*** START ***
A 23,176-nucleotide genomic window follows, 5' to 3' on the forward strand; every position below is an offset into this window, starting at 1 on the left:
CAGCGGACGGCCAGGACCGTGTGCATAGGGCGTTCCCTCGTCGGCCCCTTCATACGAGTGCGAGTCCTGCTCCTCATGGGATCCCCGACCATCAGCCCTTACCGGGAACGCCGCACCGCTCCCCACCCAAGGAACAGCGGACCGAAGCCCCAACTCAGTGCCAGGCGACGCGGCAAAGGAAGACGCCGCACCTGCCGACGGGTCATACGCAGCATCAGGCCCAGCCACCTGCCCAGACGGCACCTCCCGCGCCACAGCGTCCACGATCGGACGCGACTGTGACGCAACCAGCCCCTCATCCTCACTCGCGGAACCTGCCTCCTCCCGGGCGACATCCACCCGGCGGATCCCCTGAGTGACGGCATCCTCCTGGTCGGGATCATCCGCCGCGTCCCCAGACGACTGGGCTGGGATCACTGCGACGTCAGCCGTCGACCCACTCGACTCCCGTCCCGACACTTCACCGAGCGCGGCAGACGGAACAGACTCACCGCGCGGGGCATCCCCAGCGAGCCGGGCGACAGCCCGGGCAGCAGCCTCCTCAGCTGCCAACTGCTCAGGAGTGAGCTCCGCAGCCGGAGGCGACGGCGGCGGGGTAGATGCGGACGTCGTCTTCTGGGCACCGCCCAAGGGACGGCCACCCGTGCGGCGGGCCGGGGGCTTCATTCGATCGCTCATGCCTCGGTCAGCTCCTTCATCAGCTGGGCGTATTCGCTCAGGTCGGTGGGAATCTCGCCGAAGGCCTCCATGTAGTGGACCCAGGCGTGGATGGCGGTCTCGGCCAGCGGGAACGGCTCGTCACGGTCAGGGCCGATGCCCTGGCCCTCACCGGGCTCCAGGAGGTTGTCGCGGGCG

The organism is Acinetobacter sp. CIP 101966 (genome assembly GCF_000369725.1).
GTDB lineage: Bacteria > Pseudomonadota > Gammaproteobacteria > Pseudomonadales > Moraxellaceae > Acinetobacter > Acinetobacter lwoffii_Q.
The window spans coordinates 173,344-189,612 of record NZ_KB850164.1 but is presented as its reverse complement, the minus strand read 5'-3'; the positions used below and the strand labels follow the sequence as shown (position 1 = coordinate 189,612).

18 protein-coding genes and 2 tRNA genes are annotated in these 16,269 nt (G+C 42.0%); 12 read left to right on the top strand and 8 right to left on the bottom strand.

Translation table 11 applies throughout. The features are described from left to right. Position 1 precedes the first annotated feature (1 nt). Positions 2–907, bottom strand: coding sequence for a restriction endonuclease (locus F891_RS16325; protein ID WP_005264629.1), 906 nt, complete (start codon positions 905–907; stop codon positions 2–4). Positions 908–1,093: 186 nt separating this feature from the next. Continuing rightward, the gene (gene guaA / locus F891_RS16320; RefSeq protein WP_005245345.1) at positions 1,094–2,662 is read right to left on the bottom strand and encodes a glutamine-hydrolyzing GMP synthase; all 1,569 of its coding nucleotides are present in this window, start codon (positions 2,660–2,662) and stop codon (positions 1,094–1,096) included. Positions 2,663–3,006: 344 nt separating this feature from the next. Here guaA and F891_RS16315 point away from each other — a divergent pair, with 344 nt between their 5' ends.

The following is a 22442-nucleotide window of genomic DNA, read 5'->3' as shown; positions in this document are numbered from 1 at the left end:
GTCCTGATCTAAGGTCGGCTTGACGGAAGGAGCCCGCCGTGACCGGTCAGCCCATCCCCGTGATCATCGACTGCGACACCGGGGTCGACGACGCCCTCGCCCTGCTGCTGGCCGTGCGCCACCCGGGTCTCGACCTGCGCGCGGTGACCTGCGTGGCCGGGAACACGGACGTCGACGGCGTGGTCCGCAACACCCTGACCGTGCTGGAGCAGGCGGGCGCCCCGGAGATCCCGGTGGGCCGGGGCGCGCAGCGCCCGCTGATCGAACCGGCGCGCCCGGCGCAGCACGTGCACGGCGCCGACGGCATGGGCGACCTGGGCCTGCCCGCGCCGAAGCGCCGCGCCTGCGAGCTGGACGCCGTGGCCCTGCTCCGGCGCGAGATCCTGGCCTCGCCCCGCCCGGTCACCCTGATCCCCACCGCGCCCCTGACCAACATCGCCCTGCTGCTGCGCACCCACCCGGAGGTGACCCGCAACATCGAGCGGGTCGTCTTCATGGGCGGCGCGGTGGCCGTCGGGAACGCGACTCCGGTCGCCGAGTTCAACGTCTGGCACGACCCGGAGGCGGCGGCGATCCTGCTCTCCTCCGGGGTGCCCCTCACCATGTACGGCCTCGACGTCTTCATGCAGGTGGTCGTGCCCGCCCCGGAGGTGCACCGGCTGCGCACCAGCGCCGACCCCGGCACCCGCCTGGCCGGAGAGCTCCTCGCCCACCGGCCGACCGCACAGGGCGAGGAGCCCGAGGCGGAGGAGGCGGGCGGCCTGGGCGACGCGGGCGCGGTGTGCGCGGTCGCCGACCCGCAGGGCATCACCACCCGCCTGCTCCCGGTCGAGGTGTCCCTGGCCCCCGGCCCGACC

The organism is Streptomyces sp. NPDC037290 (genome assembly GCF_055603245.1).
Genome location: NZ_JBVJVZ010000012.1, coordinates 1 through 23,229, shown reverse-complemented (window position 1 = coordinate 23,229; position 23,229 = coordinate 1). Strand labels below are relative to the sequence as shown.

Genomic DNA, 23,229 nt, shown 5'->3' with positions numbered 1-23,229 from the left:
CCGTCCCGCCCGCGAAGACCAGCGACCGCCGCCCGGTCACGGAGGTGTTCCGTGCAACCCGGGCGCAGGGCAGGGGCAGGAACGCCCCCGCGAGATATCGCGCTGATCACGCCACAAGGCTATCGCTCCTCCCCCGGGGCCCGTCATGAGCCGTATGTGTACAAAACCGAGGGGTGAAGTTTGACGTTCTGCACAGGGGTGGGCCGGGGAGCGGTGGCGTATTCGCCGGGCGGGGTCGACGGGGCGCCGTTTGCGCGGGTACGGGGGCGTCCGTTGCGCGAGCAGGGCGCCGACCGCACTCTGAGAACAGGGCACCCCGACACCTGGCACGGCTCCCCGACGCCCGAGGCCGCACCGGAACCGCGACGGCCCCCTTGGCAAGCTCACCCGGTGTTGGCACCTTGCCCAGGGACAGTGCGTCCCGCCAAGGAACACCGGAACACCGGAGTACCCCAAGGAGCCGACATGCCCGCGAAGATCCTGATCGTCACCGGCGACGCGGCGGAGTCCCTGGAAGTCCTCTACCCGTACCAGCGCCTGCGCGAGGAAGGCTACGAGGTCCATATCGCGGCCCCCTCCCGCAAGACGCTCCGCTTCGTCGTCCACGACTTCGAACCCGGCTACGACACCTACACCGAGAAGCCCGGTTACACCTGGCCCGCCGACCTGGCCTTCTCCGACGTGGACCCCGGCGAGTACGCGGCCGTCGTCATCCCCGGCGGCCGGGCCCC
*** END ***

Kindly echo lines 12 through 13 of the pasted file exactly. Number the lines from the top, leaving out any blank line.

Genomic DNA, 23,229 nt, shown 5'->3' with positions numbered 1-23,229 from the left:
CCGTCCCGCCCGCGAAGACCAGCGACCGCCGCCCGGTCACGGAGGTGTTCCGTGCAACCCGGGCGCAGGGCAGGGGCAGGAACGCCCCCGCGAGATATCGCGCTGATCACGCCACAAGGCTATCGCTCCTCCCCCGGGGCCCGTCATGAGCCGTATGTGTACAAAACCGAGGGGTGAAGTTTGACGTTCTGCACAGGGGTGGGCCGGGGAGCGGTGGCGTATTCGCCGGGCGGGGTCGACGGGGCGCCGTTTGCGCGGGTACGGGGGCGTCCGTTGCGCGAGCAGGGCGCCGACCGCACTCTGAGAACAGGGCACCCCGACACCTGGCACGGCTCCCCGACGCCCGAGGCCGCACCGGAACCGCGACGGCCCCCTTGGCAAGCTCACCCGGTGTTGGCACCTTGCCCAGGGACAGTGCGTCCCGCCAAGGAACACCGGAACACCGGAGTACCCCAAGGAGCCGACATGCCCGCGAAGATCCTGATCGTCACCGGCGACGCGGCGGAGTCCCTGGAAGTCCTCTACCCGTACCAGCGCCTGCGCGAGGAAGGCTACGAGGTCCATATCGCGGCCCCCTCCCGCAAGACGCTCCGCTTCGTCGTCCACGACTTCGAACCCGGCTACGACACCTACACCGAGAAGCCCGGTTACACCTGGCCCGCCGACCTGGCCTTCTCCGACGTGGACCCCGGCGAGTACGCGGCCGTCGTCATCCCCGGCGGCCGGGCCCC